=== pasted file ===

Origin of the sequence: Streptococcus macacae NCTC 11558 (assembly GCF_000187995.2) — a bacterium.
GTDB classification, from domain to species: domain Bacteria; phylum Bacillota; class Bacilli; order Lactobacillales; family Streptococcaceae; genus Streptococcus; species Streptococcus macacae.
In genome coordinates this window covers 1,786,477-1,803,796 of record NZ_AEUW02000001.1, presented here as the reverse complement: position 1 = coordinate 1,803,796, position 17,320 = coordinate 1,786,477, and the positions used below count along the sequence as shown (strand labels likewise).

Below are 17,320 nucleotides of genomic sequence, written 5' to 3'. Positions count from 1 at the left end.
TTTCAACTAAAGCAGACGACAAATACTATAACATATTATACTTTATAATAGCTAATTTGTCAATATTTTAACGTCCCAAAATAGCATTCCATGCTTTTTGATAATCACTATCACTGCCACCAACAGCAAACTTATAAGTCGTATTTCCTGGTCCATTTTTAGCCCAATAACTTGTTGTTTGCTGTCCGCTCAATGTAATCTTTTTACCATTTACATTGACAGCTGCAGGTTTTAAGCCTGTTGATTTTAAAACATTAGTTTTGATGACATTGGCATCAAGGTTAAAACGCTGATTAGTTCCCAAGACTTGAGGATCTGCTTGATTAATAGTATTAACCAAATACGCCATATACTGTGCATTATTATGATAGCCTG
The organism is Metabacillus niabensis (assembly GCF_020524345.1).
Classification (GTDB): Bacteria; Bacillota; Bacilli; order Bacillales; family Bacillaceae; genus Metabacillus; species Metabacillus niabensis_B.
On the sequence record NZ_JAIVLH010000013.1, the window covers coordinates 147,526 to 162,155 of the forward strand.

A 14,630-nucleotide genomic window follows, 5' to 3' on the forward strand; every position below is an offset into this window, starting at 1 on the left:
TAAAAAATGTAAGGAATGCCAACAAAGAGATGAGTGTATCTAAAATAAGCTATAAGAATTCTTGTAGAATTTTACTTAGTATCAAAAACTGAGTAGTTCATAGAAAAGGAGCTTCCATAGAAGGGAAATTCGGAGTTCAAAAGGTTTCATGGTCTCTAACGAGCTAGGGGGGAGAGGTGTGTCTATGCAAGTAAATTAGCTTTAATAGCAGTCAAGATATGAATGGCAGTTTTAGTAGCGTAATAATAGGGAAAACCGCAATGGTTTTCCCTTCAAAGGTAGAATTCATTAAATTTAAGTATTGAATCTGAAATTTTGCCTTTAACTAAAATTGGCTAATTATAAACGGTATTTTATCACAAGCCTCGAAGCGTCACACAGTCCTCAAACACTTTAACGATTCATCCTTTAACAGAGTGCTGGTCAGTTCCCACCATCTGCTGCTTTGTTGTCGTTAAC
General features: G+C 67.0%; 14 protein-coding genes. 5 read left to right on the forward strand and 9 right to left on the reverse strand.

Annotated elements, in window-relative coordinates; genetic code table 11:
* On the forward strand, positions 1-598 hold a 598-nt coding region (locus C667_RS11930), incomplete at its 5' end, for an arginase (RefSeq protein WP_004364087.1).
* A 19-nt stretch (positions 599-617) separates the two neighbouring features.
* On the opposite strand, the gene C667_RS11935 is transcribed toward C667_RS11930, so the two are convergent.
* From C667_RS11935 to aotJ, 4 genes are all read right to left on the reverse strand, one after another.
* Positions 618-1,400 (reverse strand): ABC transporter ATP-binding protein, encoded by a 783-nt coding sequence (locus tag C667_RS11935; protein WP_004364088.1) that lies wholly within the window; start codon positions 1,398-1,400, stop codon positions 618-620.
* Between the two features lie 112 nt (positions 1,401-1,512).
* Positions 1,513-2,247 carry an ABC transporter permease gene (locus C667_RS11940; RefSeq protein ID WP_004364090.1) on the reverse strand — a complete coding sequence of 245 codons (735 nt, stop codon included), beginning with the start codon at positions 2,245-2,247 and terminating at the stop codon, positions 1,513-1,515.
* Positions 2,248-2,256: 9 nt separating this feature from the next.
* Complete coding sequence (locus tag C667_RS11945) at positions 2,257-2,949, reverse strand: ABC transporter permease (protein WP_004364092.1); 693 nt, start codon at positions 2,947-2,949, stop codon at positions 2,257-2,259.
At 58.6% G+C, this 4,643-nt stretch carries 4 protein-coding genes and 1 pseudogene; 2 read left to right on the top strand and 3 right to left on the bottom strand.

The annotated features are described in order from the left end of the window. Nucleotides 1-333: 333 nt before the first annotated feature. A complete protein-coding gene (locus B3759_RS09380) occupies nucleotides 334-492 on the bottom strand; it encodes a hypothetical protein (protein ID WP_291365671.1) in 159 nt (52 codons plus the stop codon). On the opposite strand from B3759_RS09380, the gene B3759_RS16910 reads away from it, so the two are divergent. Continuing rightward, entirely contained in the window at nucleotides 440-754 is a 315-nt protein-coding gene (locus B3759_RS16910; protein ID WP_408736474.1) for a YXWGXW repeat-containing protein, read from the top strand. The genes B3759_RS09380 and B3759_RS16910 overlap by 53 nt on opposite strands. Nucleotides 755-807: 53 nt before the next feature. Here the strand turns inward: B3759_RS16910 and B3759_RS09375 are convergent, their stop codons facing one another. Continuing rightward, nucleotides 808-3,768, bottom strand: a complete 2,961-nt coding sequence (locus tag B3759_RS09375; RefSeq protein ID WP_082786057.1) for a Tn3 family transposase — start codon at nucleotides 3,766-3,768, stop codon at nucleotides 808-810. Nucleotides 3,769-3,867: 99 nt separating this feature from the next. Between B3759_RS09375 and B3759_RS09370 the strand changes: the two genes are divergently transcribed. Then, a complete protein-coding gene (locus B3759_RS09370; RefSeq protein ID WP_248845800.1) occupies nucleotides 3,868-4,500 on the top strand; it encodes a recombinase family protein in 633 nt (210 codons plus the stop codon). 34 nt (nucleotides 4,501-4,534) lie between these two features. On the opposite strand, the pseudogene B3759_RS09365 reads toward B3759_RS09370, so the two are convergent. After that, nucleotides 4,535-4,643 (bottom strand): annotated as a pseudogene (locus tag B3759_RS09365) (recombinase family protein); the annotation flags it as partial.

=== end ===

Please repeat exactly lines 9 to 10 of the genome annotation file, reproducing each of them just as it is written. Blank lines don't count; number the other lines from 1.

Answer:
A 14,630-nucleotide genomic window follows, 5' to 3' on the forward strand; every position below is an offset into this window, starting at 1 on the left:
TAAAAAATGTAAGGAATGCCAACAAAGAGATGAGTGTATCTAAAATAAGCTATAAGAATTCTTGTAGAATTTTACTTAGTATCAAAAACTGAGTAGTTCATAGAAAAGGAGCTTCCATAGAAGGGAAATTCGGAGTTCAAAAGGTTTCATGGTCTCTAACGAGCTAGGGGGGAGAGGTGTGTCTATGCAAGTAAATTAGCTTTAATAGCAGTCAAGATATGAATGGCAGTTTTAGTAGCGTAATAATAGGGAAAACCGCAATGGTTTTCCCTTCAAAGGTAGAATTCATTAAATTTAAGTATTGAATCTGAAATTTTGCCTTTAACTAAAATTGGCTAATTATAAACGGTATTTTATCACAAGCCTCGAAGCGTCACACAGTCCTCAAACACTTTAACGATTCATCCTTTAACAGAGTGCTGGTCAGTTCCCACCATCTGCTGCTTTGTTGTCGTTAAC